Friday, November 20, 2015

Backcountry Winter Meals

Feeding oneself in the winter is hard. It's cold and you get awful hungry.

You wanna eat hot food for dinner and breakfast. But you don't want to spend a ton of time cooking. For me, anything that requires more than boiling water (simmering, cooking, frying) is relegated to summer or hut trips. Or very special occasions.
High, cold, chaotic. Camping in tough conditions, whether winter in the Rockies or 19,000 feet in Peru (as shown here) is exhausting. Simple food streamlines the whole process. 

That leaves "just add water" options for efficient and comfortable fueling in the winter (or up high in spring expedition season).

Instant oatmeal and commercially marketed "freeze dried" meals are easy and obvious. And they each have their place. But there are other options. Whether your palate or budget won't tolerate these standard choices, I've got some ideas for you.

First, breakfast. In addition to instant oatmeal, try one or all of these:

  • Instant grits
  • Hot water over powdered milk and granola
  • Ramen soup
  • Rice noodle instant soup. My favorite breakfast is the Thai Kitchen brand noodle packets.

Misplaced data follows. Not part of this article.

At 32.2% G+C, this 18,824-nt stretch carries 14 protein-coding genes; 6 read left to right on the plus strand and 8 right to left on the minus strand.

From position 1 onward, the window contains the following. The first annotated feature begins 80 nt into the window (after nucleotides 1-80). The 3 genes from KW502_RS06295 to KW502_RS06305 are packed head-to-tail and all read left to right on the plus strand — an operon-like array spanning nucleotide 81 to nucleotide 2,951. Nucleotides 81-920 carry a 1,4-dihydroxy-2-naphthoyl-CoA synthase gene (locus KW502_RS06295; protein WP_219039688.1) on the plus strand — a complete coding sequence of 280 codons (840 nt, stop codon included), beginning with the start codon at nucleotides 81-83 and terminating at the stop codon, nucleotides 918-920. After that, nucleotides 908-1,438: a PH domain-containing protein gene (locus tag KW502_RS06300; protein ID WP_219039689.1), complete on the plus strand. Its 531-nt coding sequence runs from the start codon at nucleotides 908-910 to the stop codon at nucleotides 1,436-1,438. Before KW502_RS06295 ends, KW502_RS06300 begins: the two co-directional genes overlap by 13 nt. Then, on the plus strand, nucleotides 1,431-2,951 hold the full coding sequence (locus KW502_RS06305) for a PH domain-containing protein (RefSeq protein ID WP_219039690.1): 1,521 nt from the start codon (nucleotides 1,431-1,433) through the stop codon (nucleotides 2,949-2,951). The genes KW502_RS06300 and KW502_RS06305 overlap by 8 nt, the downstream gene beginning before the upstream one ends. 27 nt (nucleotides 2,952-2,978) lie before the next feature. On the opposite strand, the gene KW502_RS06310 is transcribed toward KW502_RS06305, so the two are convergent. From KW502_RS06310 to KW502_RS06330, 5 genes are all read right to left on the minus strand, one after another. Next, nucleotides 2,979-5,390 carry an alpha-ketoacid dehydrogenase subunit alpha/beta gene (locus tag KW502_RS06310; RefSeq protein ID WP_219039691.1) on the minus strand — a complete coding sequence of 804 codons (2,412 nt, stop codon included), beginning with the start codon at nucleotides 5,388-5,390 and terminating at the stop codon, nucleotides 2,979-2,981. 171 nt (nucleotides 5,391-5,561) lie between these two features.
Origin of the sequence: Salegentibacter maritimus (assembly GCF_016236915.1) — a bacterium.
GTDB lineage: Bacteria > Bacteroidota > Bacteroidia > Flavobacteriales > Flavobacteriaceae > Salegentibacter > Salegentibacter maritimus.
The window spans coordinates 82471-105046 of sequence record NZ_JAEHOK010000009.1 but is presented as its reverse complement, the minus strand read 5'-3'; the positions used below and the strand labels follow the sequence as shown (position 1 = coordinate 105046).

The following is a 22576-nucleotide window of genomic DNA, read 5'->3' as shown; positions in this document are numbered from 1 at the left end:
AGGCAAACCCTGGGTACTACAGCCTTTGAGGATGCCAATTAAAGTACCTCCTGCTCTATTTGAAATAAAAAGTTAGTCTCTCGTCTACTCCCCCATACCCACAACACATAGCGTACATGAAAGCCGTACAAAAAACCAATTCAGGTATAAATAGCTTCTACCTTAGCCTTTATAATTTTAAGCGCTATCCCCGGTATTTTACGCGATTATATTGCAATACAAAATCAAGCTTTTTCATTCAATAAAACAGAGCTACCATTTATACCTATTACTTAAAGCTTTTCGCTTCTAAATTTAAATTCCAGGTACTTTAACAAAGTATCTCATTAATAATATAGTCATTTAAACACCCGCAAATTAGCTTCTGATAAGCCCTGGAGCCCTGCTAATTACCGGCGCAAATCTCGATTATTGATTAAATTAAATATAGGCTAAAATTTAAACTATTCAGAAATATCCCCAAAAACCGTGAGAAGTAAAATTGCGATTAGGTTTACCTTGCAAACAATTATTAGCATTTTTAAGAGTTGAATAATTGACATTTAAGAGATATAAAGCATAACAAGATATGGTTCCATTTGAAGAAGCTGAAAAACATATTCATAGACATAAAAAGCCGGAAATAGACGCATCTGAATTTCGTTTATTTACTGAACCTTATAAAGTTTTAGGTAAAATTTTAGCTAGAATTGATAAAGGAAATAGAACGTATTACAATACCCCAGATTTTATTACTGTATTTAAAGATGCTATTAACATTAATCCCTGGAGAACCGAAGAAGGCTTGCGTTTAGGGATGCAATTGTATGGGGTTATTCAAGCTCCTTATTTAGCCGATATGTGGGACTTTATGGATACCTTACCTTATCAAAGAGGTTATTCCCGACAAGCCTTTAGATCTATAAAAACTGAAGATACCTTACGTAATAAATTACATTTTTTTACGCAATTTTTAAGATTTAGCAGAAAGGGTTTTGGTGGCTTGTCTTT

• Protein drink powders. Consumed hot, with powdered milk as a base, this can be almost a meal on its own.
  • Cheese sticks, nuts, bars, etc. 
Dinner is a little easier. Now, of course, any of these meals can also be consumed at breakfast. But convention is convention. For dinner, in the winter, I do three parts. First, a soup course. Then a main course that is some some starch (either flavored/salted with a dedicated flavor packet or with a bouillon cube), and some protein. Mix and match as you see fit. 

  • Instant Soups. None of these are marketed as "instant", but I can tell you that they all hydrate just fine, up to 19000 feet or so. 
    • "Noodle Soup" packets. Available in a box of two packets in most grocery stores. Lipton is the brand name, and most stores have their own brand too.
    • "Onion soup and recipe mix". 
    • Bouillon cubes
    • Miso soup.
  • Starch
    • Couscous (with or without included flavor packet)
    • Minute rice (truly minute rice. Not the boil-in-bag kind nor the kind that requires even 5 minutes of simmering). Flavor/salt with bouillon.
    • Instant stuffing. "Stove Top" style. Just add water. Already flavored.
    • Ramen
    • Instant rice noodle soups. 
    • Instand Mashed Potatoes. Usually already flavored. 
  • Protein
    • Foil bag chicken
    • Foil bag fishes (tuna, salmon)
    • Jerky
    • Nuts (no joke. A hardcore, vegetarian friend survives on big missions with a mix of mashed potatoes, stuffing, and nuts.)

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